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Tony O'Brien in front of the PAC today. shutterstock

HSE says some ‘top-ups’ for hospital executives date back to 1996

Only 7 hospital agencies have been found to be compliant with public pay policy.

Updated 22.46pm

THE DIRECTOR GENERAL of the Health Service Executive (HSE), Tony O’Brien, was before the Public Accounts Committee (PAC) today and discussed the controversy over top-ups to senior staff at many hospitals.

Following correspondence between the HSE, health agencies and voluntary hospitals, he said the 30 agencies described themselves as compliant with public pay policy and 12 agencies described themselves as non compliant.


However, he added that of those that described themselves as compliant, 15 agencies were paying remuneration that was not compliant to the public pay policy.

Only 7 agencies were found to be compliant while a further 7 were found to be paying remuneration that was non complaint. One agency had written to the HSE asking for formal approval that non-compliant payment be made.

The 7 health agencies which claimed to be compliant with executives pay caps but were then found not to be are Cheeverstown House, St James Hospital, St John of Gods, Stewarts Hospital, Leopardstown Park Hospital, St Vincents Hospital and Royal Victoria Eye and Ear.

The PAC heard that top-up payments in health agencies date as far back as 1996 in some cases.

Self declared

He added that those hospitals that had self declared their compliance were found to have deviated from the public pay policy for some individuals.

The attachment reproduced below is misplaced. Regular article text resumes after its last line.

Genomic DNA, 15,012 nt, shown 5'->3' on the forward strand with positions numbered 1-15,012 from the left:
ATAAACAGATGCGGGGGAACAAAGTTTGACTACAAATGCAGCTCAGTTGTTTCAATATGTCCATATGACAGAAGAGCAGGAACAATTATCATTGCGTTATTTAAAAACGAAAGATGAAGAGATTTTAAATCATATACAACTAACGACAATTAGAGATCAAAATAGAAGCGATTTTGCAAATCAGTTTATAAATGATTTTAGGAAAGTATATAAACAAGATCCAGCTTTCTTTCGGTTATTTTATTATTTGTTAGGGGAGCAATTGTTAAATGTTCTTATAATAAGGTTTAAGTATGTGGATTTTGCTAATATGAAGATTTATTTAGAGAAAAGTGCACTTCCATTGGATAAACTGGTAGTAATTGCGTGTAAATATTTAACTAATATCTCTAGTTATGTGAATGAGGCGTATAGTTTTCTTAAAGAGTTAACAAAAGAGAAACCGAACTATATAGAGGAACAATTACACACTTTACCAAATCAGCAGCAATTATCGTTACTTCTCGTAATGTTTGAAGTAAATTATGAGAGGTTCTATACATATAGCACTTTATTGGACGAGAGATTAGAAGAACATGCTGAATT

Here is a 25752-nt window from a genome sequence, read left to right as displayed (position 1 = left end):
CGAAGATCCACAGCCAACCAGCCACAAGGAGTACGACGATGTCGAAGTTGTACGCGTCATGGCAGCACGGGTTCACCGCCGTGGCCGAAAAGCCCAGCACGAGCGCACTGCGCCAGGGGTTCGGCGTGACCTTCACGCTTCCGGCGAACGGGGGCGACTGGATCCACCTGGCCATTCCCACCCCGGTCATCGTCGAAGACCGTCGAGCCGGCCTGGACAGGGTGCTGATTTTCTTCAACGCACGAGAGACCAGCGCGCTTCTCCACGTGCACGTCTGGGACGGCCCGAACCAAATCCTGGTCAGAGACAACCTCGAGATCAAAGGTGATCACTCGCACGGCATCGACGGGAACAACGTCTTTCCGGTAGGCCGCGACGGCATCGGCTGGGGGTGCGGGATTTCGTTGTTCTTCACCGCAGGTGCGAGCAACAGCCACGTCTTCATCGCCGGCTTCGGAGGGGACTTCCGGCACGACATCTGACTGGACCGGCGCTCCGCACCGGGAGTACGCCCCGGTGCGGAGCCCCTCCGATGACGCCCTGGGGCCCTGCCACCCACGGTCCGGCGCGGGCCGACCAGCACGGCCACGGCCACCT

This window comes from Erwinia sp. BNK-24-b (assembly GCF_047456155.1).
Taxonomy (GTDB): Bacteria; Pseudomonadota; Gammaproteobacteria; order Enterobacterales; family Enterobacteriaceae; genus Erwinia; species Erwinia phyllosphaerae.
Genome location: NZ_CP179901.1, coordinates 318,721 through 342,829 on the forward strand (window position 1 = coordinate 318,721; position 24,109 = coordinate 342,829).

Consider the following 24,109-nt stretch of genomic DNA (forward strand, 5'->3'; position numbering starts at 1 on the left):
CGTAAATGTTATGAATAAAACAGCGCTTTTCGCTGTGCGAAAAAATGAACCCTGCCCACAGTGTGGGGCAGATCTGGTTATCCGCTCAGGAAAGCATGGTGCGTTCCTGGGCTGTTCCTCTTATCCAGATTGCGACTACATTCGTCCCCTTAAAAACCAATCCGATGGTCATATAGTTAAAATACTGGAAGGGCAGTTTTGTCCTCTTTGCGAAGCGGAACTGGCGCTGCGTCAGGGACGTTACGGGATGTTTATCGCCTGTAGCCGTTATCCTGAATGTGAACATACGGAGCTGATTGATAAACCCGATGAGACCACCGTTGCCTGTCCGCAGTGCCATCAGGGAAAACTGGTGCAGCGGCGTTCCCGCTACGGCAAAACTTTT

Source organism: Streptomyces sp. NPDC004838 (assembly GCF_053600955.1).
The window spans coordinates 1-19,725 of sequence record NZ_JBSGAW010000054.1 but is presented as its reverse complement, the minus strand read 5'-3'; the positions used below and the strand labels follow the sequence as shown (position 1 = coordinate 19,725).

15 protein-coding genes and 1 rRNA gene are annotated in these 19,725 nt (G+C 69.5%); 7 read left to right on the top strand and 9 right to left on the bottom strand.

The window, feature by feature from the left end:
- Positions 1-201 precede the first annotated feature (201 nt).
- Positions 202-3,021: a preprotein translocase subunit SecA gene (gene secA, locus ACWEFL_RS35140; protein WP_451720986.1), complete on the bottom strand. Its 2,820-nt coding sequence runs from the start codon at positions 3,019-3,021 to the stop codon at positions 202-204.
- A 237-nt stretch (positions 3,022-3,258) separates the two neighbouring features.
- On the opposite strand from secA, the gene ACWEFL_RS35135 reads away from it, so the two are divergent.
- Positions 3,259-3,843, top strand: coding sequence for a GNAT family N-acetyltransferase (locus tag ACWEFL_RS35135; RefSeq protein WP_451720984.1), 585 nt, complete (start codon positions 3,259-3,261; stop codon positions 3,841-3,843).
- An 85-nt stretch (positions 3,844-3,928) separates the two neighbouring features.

He reiterated that it was the HSE’s belief that any agency that has one or more employees in breach of the public pay policy then they are not compliant and will be dealt with as so.

Fianna Fáil’s Sean Fleming asked how the agencies that were being funded either partly or wholly by the HSE could get away with not replying to correspondence from the HSE in relation to salaries, in which O’Brien said that if payments were to cease so would services.

Fine Gael’s Aine Collins asked where the additional payments were coming from, stating that it was of concern to many that these payments were coming from hospital car park revenue or hospital shops. The PAC was informed that a breakdown was not supplied in the internal audit.

Collins said that she would like this information to be investigated, stating that it was a matter of public interest.

HSE internal audit also indicated that some agencies said they received “verbal approval” and that there was no paper trail of the Department of Health asking for permission for any top-ups.

It’s believed that the members of the Department of Health will be asked to appear in front of the PAC, followed by the CEOs and chairpersons of the agencies involved in the pay controversy.

Read: HSE chief to face questions from TDs over ‘top-ups’ and health budget overrun>

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